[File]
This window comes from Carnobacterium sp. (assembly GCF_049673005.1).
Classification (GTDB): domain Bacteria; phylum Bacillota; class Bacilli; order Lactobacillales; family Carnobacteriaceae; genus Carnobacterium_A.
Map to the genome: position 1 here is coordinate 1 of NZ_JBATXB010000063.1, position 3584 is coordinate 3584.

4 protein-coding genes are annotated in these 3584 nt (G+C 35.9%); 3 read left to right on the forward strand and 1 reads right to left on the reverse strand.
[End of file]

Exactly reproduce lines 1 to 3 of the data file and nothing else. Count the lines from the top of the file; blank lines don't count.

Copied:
This window comes from Carnobacterium sp. (assembly GCF_049673005.1).
Classification (GTDB): domain Bacteria; phylum Bacillota; class Bacilli; order Lactobacillales; family Carnobacteriaceae; genus Carnobacterium_A.
Map to the genome: position 1 here is coordinate 1 of NZ_JBATXB010000063.1, position 3584 is coordinate 3584.